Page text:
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dc.contributor.authorChatzi, G
dc.contributor.authorMason, T
dc.contributor.authorChandola, T
dc.contributor.authorWhittaker, W
dc.contributor.authorHowarth, E
dc.contributor.authorCotterill, S
dc.contributor.authorRavindrarajah, R
dc.contributor.authorMcManus, E
dc.contributor.authorSutton, M
dc.contributor.authorBower, P
dc.date.accessioned2020-11-27T00:22:46Z
dc.date.available2020-11-27T00:22:46Z
dc.date.issued2020-09-01
dc.identifier.citationChatzi, G., Mason, T., Chandola, T., Whittaker, W., Howarth, E., Cotterill, S., Ravindrarajah, R., McManus, E., Sutton, M. & Bower, P. (2020). Sociodemographic disparities in non-diabetic hyperglycaemia and the transition to type 2 diabetes: evidence from the English Longitudinal Study of Ageing. Diabetic Medicine, 37 (9), pp.1536-1544. https://doi.org/10.1111/dme.14343.
dc.identifier.issn0742-3071
dc.identifier.urihttp://hdl.handle.net/11343/252442
dc.description.abstractAim To explore whether there are social inequalities in non‐diabetic hyperglycaemia (NDH) and in transitions to type 2 diabetes mellitus and NDH low‐risk status in England. Methods Some 9143 men and women aged over 50 years were analysed from waves 2, 4, 6 and 8 (2004–2016) of the English Longitudinal Study of Ageing (ELSA). Participants were categorized as: NDH ‘low‐risk’ [HbA1c < 42 mmol/mol (< 6.0%)], NDH [HbA1c 42–47 mmol/mol (6.0–6.4%)] and type 2 diabetes [HbA1c > 47 mmol/mol (> 6.4%)]. Logistic regression models estimated the association between sociodemographic characteristics and NDH, and the transitions from NDH to diagnosed or undiagnosed type 2 diabetes and low‐risk status in future waves. Results NDH was more prevalent in older participants, those reporting a disability, those living in deprived areas and in more disadvantaged social classes. Older participants with NDH were less likely to progress to undiagnosed type 2 diabetes [odds ratio (OR) 0.27, 95% confidence interval (CI) 0.08, 0.96]. NDH individuals with limiting long‐standing illness (OR 1.72, 95% CI 1.16, 2.53), who were economically inactive (OR 1.60, 95% CI 1.02, 2.51) or from disadvantaged social classes (OR 1.63, 95% CI 1.02, 2.61) were more likely to progress to type 2 diabetes. Socially disadvantaged individuals were less likely (OR 0.64, 95% CI 0.41, 0.98) to progress to NDH low‐risk status. Conclusions There were socio‐economic differences in NDH prevalence, transition to type 2 diabetes and transition to NDH low‐risk status. Disparities in transitions included the greater likelihood of disadvantaged social groups with NDH developing type 2 diabetes and greater likelihood of advantaged social groups with NDH becoming low‐risk. These socio‐economic differences should be taken into account when targeting prevention initiatives.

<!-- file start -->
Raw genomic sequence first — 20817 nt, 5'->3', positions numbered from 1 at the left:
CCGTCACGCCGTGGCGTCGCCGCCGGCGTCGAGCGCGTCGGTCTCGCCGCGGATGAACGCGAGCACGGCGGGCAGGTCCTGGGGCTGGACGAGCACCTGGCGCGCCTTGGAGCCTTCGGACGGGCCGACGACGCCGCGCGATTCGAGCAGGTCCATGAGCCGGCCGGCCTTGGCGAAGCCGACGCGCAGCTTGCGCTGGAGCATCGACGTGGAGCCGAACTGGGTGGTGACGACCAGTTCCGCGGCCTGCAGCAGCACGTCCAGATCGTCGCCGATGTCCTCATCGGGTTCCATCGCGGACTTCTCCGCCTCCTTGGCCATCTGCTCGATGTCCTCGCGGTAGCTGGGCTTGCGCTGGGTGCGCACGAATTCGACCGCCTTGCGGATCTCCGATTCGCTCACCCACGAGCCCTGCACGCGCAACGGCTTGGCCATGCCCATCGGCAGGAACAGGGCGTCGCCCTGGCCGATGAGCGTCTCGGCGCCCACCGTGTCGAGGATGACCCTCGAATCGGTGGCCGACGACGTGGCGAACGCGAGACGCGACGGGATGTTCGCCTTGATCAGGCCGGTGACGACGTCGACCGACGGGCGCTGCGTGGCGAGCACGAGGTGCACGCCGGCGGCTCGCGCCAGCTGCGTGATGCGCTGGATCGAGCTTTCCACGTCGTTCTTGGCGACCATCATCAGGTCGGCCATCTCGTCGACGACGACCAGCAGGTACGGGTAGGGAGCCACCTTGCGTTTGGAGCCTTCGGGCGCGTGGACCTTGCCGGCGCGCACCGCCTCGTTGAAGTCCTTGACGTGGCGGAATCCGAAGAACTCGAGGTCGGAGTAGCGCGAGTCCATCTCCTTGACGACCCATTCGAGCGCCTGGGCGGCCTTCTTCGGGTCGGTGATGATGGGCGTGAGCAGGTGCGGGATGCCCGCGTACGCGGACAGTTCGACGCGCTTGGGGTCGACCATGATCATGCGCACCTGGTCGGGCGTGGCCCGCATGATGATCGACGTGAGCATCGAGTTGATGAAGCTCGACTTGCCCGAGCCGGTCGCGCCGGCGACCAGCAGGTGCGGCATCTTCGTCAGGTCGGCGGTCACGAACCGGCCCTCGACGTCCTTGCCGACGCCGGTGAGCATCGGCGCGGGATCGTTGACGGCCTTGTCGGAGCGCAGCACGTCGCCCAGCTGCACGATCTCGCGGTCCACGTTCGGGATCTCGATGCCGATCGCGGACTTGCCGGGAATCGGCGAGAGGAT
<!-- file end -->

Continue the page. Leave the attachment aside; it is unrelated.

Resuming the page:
dc.languageEnglish
dc.publisherWiley
dc.rights.urihttps://creativecommons.org/licenses/by/4.0
dc.titleSociodemographic disparities in non-diabetic hyperglycaemia and the transition to type 2 diabetes: evidence from the English Longitudinal Study of Ageing
dc.typeJournal Article
dc.identifier.doi10.1111/dme.14343
melbourne.affiliation.departmentMelbourne Institute of Applied Economic and Social Research
melbourne.source.titleDiabetic Medicine
melbourne.source.volume37
melbourne.source.issue9
melbourne.source.pages1536-1544
dc.rights.licensecc-by
melbourne.elementsid1453306
melbourne.contributor.authorSutton, Matthew
dc.identifier.eissn1464-5491
melbourne.accessrightsOpen Access


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